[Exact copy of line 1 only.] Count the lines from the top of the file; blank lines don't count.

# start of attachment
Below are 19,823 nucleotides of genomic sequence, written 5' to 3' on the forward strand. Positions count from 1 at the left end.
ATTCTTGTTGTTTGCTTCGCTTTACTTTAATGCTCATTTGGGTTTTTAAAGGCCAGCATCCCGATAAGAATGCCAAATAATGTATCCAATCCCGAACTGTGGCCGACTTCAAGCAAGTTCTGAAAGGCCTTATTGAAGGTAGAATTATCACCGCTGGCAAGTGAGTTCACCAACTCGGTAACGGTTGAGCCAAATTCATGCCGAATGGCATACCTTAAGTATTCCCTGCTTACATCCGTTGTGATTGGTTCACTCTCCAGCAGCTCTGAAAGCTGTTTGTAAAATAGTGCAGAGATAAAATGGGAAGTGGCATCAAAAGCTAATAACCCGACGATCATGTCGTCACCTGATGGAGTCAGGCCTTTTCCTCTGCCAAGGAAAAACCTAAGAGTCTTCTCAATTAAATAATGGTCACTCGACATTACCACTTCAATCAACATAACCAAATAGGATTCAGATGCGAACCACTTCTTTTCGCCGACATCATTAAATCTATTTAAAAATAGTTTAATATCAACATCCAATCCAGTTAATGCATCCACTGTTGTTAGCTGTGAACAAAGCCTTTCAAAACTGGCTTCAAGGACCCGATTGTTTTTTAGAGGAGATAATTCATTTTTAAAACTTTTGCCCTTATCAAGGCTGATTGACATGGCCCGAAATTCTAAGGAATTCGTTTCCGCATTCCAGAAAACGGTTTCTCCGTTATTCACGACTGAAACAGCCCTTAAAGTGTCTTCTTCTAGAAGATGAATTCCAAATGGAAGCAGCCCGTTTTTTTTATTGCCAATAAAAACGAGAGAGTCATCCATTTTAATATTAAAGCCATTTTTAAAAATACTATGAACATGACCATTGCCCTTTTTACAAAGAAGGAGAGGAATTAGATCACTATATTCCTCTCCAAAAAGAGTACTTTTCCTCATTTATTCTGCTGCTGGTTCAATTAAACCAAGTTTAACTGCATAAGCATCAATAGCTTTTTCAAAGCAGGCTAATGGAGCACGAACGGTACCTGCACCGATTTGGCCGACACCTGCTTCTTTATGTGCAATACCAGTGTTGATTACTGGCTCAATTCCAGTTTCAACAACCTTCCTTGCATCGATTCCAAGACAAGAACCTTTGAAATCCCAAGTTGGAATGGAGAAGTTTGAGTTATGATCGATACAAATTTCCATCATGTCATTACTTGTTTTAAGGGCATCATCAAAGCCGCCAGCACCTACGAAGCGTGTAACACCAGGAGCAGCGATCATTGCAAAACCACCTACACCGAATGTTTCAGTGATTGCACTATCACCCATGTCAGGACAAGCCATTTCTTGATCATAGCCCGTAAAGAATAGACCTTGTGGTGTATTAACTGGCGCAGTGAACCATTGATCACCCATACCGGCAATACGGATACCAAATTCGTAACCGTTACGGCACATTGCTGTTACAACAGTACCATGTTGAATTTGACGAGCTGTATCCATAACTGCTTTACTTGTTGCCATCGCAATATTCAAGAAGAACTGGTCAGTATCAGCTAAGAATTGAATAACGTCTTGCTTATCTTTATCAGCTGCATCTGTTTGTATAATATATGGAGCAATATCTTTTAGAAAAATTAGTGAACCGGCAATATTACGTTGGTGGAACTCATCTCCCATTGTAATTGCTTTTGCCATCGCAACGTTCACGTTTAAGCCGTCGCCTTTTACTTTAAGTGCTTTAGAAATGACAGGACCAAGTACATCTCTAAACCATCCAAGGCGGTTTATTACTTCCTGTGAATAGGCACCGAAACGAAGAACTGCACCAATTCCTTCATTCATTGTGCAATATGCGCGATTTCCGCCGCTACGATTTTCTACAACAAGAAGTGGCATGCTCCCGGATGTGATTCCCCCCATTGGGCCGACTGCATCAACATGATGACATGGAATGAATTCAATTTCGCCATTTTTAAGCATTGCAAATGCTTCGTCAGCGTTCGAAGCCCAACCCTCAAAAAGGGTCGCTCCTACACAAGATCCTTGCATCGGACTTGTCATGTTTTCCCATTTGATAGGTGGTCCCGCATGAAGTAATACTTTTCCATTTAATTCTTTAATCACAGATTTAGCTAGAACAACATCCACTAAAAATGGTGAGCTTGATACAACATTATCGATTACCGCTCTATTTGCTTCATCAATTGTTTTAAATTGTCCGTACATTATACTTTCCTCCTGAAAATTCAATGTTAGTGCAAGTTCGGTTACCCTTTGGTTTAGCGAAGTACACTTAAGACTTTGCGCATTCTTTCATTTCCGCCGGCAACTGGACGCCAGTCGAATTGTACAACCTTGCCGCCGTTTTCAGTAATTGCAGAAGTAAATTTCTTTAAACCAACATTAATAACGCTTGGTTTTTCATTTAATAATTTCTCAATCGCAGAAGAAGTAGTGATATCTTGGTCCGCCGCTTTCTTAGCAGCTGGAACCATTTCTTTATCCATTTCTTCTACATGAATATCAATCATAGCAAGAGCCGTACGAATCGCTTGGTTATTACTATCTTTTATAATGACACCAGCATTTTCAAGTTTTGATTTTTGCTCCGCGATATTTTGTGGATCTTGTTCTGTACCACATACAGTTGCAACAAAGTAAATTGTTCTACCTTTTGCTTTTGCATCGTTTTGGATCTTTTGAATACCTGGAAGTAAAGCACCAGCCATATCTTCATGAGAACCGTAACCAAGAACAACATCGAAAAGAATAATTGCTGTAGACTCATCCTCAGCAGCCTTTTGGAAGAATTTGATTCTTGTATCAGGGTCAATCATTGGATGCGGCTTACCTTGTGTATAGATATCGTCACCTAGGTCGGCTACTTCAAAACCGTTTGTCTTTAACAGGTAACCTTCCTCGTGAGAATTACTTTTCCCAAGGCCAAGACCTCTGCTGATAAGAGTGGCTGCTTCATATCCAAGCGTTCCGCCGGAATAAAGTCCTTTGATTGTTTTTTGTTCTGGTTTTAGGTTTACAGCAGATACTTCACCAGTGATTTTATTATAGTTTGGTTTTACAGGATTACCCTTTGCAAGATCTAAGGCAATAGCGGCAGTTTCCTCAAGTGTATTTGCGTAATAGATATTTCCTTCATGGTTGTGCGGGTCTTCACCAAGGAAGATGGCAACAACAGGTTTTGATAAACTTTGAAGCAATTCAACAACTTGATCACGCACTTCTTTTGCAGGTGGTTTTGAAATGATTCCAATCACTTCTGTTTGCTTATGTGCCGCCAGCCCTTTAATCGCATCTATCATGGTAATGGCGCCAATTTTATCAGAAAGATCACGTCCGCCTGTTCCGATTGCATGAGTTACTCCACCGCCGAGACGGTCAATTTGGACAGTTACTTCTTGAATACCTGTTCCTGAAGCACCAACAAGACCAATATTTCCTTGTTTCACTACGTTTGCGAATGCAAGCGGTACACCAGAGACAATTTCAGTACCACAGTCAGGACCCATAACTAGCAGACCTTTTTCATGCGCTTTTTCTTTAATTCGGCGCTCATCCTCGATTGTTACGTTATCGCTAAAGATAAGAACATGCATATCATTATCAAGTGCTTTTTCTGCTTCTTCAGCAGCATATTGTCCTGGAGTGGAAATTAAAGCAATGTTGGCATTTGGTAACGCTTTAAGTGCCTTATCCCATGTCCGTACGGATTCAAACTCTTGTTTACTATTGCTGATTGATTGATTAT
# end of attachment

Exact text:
Below are 19,823 nucleotides of genomic sequence, written 5' to 3' on the forward strand. Positions count from 1 at the left end.